Shares in soft drinks producer A.G. Barr (LSE: BAG) are 2% weaker today after the company released a somewhat disappointing update. Although profitability for the full year was rather impressive, with profit on ordinary activities increasing by 10% versus the prior year, a lower level of inflation and the potential for a period of deflation are making life difficult for the manufacturer of Irn Bru and Rubicon.
In fact, Barr reported that the soft drinks market saw price deflation towards the end of 2014 which, if it continues, will clearly make top and bottom line growth highly challenging for the business. However, there is optimism for investors in the company, with its energy drinks and water products seeing growth increase at an impressive rate. In fact, water is now its biggest category, while its Rockstar energy drink saw sales rise by over 4% in 2014.
The problem for Barr, though, is that its current valuation appears to price in a relatively successful medium-term outlook for the business, which may not materialise. Certainly, its bottom line is still forecast to grow by at least as much as the wider index over the next two years, with growth of 6% in the current year being expected for example. However, with its shares having risen by 11% since the turn of the year, they now trade on a price to earnings (P/E) ratio of 21.2, which appears to be rather excessive. As such, its share price could realistically come under pressure in the near term – especially if soft drinks prices further their decline.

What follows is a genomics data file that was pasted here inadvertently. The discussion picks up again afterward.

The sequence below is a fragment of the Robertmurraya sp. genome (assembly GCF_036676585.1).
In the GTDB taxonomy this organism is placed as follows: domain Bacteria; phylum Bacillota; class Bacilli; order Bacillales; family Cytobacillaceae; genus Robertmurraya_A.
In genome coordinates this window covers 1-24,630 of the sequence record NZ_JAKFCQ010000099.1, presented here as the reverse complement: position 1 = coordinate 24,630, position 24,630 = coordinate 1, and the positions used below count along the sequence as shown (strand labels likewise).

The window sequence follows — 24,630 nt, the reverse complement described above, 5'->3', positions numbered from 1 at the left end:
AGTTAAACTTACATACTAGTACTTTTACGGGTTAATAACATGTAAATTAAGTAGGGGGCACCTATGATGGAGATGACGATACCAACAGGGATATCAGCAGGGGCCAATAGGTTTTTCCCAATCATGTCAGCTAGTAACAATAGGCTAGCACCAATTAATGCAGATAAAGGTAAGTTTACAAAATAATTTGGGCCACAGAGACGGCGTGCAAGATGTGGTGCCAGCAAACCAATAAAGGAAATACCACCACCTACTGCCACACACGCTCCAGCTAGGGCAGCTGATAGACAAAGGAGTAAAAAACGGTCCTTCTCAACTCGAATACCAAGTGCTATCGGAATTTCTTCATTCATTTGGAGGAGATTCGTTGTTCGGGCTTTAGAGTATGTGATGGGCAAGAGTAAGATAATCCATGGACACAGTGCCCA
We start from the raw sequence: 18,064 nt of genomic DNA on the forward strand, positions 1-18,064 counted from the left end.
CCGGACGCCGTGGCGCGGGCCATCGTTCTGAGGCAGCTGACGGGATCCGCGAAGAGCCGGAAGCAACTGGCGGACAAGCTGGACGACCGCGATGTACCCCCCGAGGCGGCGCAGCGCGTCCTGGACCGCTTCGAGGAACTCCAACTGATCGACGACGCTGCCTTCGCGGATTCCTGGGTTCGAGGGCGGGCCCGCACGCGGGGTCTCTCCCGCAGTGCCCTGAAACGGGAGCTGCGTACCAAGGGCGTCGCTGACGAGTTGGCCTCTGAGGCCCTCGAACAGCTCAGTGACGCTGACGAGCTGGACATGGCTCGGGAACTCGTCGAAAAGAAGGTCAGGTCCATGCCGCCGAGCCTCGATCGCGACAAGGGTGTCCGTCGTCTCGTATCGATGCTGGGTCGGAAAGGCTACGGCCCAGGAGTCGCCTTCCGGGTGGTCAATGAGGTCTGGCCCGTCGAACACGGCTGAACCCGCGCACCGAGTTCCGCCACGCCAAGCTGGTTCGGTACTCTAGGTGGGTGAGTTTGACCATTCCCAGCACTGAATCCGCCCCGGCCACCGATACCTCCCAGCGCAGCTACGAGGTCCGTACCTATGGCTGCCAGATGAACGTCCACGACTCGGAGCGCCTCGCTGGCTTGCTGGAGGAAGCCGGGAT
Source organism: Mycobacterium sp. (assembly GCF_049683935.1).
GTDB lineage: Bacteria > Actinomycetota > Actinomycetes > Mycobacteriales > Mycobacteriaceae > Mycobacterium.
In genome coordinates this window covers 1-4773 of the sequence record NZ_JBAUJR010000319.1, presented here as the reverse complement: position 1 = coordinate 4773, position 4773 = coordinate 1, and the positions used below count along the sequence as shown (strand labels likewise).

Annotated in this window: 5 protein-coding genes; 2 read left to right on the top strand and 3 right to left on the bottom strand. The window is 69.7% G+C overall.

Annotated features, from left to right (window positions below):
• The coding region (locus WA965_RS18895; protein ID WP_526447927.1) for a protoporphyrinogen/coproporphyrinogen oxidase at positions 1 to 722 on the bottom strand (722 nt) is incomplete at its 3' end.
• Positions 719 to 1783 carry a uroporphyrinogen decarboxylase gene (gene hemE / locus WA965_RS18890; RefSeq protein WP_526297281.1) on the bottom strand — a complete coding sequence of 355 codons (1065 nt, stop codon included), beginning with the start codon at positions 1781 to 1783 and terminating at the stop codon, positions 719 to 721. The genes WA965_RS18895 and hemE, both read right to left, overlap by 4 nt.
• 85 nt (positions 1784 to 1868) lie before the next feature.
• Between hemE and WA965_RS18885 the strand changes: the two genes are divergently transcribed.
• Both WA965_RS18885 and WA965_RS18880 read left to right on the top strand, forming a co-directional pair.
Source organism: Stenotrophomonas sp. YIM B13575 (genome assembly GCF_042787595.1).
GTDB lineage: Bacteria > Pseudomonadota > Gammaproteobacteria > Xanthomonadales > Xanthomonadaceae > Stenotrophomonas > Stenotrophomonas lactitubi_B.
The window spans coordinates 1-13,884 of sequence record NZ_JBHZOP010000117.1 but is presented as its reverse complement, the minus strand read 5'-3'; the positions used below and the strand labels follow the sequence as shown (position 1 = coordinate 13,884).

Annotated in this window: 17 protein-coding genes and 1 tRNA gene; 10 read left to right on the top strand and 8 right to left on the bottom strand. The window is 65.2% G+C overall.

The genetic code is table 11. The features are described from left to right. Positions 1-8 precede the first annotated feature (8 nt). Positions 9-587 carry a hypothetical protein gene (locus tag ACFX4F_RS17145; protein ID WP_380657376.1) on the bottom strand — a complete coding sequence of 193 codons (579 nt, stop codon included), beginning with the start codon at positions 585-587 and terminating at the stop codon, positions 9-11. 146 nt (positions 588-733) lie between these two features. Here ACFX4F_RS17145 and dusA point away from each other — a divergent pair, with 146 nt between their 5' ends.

Although Barr has now ventured into the alcoholic drinks market via the purchase of the cocktail mixers business, Funkin, it still appears to be overly reliant on the soft drinks market. Certainly, the alcoholic drinks business is also highly competitive, but offers more robust pricing opportunities and more stable demand than soft drinks. As such, sector peers such as Diageo (LSE: DGE) (NYSE: DEO.US) and SABMiller (LSE: SAB) appear to be worth a premium to Barr – especially when they offer greater regional diversity (being far less reliant on the UK for sales) and also have a wider range of products, including multiple premium alcoholic drinks brands.
However, SABMiller’s premium to Barr is only small, with it having a P/E ratio of 22.4 (versus 21.2 for Barr), while Diageo’s premium compared to Barr is only negligible, with it having a P/E ratio of 21.4. As such, SABMiller and Diageo appear to offer better value than Barr – especially when you consider that they are forecast to increase their bottom lines by 8% and 9% respectively next year.
As a result, and while Barr could prove to be a sound long term investment, Diageo and SABMiller seem to offer better value and a more robust future top and bottom line performance. As such, they appear to be better buys.